“You sell your players, that’s how. Weren’t no farm teams in those days.” Ruth’s lip curled so scornfully, the cigar threatened to fall out. “Nah, none o’ that crap. The minor-league owners was out for themselves, same as the guys in the bigs. An’ they got cash by sellin’ contracts. I had people innarested in me, too, let me tell you I did. Connie Mack of the Athaletics, he was innarested, only he didn’t have no money himself then, neither. The Red Sox, they was innarested. And Cincinnati, they was makin’ noises like they wanted me.”
He reminded Mencken of an aging chorus girl, all crow’s-feet and extra chins, going on about the hot sports who’d drunk champagne from her slipper back in the day. The bloom went off a baseball player just about as fast. It was a cruel way to try to make a living. “So why didn’t you sign with one of them, then?” he asked.
Ruth snorted angrily—he’d missed something. “I couldn’t. Fuckin’ Dunn held my contract. Unless he turned me loose, I had to play for him or nobody. And that no good piece of shit of a Rasin crapped out on me. Turned out he didn’t have the moolah, or maybe didn’t wanna spend the moolah, to get into the Federal League after all. The Milwaukee Creams was the last franchise instead. The Creams! Ain’t that a crappy name for a team? And Dunn made a go of it here after all. I was stuck, is what I was. Fuckin’ stuck.”
Now that Mencken thought about it, fragments of the war between the upstart league and its established rivals came back to him. “Why didn’t you join the Federal League yourself? Plenty of players did.”
The man behind the bar threw his hands in the air, a gesture of extravagant disgust. “I couldn’t even do that, Goddamn it to fucking hell. When Dunn got me out of St. Mary’s, I was a whole hot week past my nineteenth birthday. Deal he made with the holy fathers said he was my legal guardian till I turned twenty-one. I couldn’t sign nothin’ without him givin’ the okay. An’ by my twenty-first birthday, goddamn Federal League was dead as shoe leather. I got screwed, an’ I didn’t even get kissed.”
“You did all right for yourself,” Mencken said, reasonable—perhaps obnoxiously reasonable—as usual. “You played your game at the highest level. You played for years and years at the next highest level. When you couldn’t play any more, you had enough under the mattress to let you get this place, and it’s not half bad, either.”
“It’s all in the breaks, all dumb fuckin’ luck,” Ruth said. “If Dunn had to sell me to the bigs when I was a kid, who knows what I coulda done? I was thirty years old by the time they changed the rules so he couldn’t keep me forever no more. I already had the start of my bay window, and my elbow was shot to shit. I didn’t say nothin’ about that—otherwise, nobody woulda bought me. But Jesus Christ, if I’d made the majors when I was nineteen, twenty years old, I coulda been Buzz Arlett.”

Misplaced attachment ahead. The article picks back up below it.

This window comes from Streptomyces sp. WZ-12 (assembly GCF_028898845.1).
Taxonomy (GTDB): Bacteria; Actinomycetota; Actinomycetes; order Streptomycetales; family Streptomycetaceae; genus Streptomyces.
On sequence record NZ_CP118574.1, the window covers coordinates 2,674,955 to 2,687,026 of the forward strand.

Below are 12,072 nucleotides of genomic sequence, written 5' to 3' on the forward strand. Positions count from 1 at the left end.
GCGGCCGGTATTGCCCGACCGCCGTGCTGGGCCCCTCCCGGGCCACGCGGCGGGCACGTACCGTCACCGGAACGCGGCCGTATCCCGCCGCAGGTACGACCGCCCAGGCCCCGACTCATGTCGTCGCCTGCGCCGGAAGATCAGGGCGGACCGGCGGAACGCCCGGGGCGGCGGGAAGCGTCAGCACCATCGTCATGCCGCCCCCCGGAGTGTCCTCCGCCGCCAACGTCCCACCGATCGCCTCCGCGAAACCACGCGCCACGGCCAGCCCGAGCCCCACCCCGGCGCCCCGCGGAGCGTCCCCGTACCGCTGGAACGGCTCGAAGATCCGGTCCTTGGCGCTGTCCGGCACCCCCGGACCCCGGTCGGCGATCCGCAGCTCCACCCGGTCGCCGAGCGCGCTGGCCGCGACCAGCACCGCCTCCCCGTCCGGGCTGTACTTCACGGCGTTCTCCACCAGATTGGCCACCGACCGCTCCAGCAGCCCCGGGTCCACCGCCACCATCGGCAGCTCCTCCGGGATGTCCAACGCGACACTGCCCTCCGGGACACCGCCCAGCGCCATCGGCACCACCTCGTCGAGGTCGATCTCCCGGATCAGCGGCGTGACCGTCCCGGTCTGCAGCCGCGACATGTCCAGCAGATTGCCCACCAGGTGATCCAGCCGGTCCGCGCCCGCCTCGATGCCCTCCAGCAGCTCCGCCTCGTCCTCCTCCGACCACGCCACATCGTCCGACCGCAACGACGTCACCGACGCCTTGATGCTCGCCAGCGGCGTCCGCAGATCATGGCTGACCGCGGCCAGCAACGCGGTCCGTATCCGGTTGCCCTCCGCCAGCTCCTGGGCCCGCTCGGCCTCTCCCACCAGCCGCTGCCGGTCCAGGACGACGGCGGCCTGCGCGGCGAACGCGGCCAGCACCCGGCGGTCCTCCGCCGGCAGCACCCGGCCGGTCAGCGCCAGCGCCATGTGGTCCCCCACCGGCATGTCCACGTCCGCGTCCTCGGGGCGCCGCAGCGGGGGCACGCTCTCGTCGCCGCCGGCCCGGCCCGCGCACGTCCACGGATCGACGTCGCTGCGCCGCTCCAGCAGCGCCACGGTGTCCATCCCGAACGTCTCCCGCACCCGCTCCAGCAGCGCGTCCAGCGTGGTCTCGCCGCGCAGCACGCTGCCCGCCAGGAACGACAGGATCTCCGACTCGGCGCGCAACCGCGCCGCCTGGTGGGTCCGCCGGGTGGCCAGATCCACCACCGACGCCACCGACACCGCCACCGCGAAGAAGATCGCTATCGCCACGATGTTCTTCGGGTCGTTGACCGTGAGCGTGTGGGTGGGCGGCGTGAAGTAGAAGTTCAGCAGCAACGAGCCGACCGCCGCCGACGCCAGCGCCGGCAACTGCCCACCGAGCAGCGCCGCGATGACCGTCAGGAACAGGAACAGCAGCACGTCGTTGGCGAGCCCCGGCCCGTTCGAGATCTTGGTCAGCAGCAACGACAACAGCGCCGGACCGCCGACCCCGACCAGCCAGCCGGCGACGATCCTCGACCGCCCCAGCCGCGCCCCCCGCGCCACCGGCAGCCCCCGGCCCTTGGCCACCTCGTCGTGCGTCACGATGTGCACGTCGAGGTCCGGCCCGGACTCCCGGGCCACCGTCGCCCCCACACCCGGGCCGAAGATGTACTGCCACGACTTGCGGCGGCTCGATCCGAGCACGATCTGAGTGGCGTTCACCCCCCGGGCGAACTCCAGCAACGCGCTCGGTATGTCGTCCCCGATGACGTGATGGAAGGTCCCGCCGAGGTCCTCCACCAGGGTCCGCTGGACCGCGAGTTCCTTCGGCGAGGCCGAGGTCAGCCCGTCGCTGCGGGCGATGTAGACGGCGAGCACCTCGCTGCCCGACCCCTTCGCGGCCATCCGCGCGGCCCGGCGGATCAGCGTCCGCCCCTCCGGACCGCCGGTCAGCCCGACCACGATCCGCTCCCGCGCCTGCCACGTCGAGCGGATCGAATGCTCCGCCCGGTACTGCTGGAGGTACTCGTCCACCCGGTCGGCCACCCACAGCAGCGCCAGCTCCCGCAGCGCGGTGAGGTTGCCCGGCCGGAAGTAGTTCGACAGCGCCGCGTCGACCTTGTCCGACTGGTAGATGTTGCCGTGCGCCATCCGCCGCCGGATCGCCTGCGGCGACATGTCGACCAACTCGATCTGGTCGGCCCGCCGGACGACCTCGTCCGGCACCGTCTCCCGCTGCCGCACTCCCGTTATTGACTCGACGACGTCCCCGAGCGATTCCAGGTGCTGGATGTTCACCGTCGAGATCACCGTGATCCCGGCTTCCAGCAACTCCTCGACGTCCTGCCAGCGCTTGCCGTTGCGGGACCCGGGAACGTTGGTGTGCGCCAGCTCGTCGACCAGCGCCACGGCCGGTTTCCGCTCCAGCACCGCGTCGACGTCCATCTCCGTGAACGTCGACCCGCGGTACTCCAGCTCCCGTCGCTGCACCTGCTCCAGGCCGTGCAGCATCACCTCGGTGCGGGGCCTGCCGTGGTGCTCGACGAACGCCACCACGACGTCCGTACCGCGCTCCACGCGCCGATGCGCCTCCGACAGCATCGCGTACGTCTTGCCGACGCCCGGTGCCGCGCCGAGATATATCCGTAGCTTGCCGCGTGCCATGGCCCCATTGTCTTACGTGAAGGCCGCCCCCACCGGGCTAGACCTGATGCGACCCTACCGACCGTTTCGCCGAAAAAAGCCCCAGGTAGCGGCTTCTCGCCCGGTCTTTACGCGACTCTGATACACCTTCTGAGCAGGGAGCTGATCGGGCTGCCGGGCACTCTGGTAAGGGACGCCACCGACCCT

Every Broadway chorine thought she could start in a show. Every pug thought he could have been a champ. And every halfway decent ballplayer thought he could have been Buzz Arlett. Even a nonfan like Mencken knew his name. Back in the Twenties, people said they were two of the handful of Americans who needed no press agent. He came to Brooklyn from the Pacific Coast League in 1922. He belted home runs from both sides of the plate. He pitched every once in a while, too. And he turned the Dodgers into the powerhouse they’d been ever since. He made people forget about the Black Sox scandal that had hovered over the game since it broke at the end of the 1920 season. They called him the man who saved baseball. They called Ebbets Field the House That Buzz Built. And the owners smiled all the way to the bank.
Trying to be gentle with a man he rather liked, Mencken said, “Do you really think so? Guys like that come along once in a blue moon.”
Ruth thrust out his jaw. “I coulda, if I’d had the chance. Even when I got up to Philly, that dumbshit Fletcher who was runnin’ the team, he kept me pitchin’ an’ wouldn’t let me play the field. There I was, tryin’ to get by with junk from my bad flipper in the Baker Bowl, for Chrissakes. It ain’t even a long piss down the right-field line there. Fuck, I hit six homers there myself. For a while, that was a record for a pitcher. But they said anybody could do it there. An’ I got hit pretty hard myself, so after a season and a half they sold me to the Red Sox.”
“That was one of the teams that wanted you way back when, you said,” Mencken remarked.
“You was listenin’! Son of a bitch!” Ruth beamed at him. “Here, have one on me.” He drew another Blatz and set it in front of Mencken. The journalist finished his second one and got to work on the bonus. Ruth went on, “But when the Sox wanted me, they was good. Time I got to ’em, they stunk worse’n the Phils. They pitched me a little, played me in the outfield and at first a little, an’ sat me on the bench a lot. I didn’t light the world on fire, so after the season they sold me down to Syracuse. ’Cept for a month at the end of ’32 with the Browns”—he shuddered at some dark memory—“I never made it back to the bigs again. But I coulda been hot stuff if fuckin’ Rasin came through with the cash.”
A line from Gray’s “Elegy” went through Mencken’s mind: Some mute inglorious Milton here may rest. A mute (or even a loudmouthed) inglorious Arlett tending bar in Baltimore? Mencken snorted. Not likely! He knew why that line occurred to him now. He’d mocked it years before: There are no mute, inglorious Miltons, save in the imaginations of poets. The one sound test of a Milton is that he functions as a Milton.
Mencken poured down the rest of the beer and got up from his stool. “Thank you kindly, George. I expect I’ll be back again before long.”
“Any time, buddy. Thanks for lettin’ me bend your ear.” George Ruth chuckled. “This line o’ work, usually it goes the other way around.”
“I believe that.” Mencken put on his overcoat and gloves, then walked out into the night. Half an hour—not even—and he’d be back at the house that faced on Union Square.